February 24, 2012 8:02 pm

Eviction notice

A nuanced and darkly comic tale that probes a small community’s ethics to illuminate wider conflicts of aspiration, dignity and circumstance

Last Man in Tower, by Aravind Adiga, Atlantic Books, RRP£7.99, 421 pages

 

Aravind Adiga scooped the 2008 Man Booker Prize with his boisterous debut The White Tiger .

This third offering reprises big themes of greed, injustice and ambition with another set of richly flawed characters.

Tower A of the Vishram Co-operative Housing Society is squashed between illegal slums and Mumbai’s airport. A developer offers its residents huge sums if they will unanimously sell him their flats, prompting jubilation.

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Masterji, a retired teacher, is the only one who chooses not to sell. Each resident in turn begins conspiring against him, which Adiga skilfully escalates from sneers to a comically inept assassination attempt.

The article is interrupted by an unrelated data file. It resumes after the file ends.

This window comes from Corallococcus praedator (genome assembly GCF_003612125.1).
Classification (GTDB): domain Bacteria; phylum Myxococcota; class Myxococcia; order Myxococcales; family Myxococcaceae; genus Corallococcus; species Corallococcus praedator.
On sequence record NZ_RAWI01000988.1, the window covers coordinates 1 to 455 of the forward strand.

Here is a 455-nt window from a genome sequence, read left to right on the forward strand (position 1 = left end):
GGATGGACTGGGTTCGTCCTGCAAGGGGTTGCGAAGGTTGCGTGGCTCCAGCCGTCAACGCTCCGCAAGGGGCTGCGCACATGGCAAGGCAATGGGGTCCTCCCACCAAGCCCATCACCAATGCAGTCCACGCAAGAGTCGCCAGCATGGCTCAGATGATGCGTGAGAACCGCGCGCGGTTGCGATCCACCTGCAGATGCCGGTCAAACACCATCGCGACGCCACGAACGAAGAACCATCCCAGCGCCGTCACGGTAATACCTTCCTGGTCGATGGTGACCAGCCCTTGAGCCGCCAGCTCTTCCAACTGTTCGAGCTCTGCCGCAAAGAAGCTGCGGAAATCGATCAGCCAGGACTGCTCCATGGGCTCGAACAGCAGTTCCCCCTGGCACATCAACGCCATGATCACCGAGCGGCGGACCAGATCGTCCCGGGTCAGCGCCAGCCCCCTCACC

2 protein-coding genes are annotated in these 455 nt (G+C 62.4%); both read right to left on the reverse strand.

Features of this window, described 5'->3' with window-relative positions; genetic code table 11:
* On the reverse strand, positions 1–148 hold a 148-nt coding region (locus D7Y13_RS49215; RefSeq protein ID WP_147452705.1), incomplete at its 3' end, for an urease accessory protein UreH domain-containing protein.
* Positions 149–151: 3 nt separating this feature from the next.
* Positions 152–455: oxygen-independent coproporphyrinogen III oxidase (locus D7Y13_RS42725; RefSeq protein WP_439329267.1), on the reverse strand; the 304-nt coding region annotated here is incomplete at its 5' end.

The meat of this novel is the residents’ increasingly shrill self-justifications for their own collective greed, but Adiga refuses to allow easy sympathy for any party.

The result is a nuanced and darkly comic novel that probes a small community’s ethics to illuminate wider conflicts of aspiration, dignity and circumstance.

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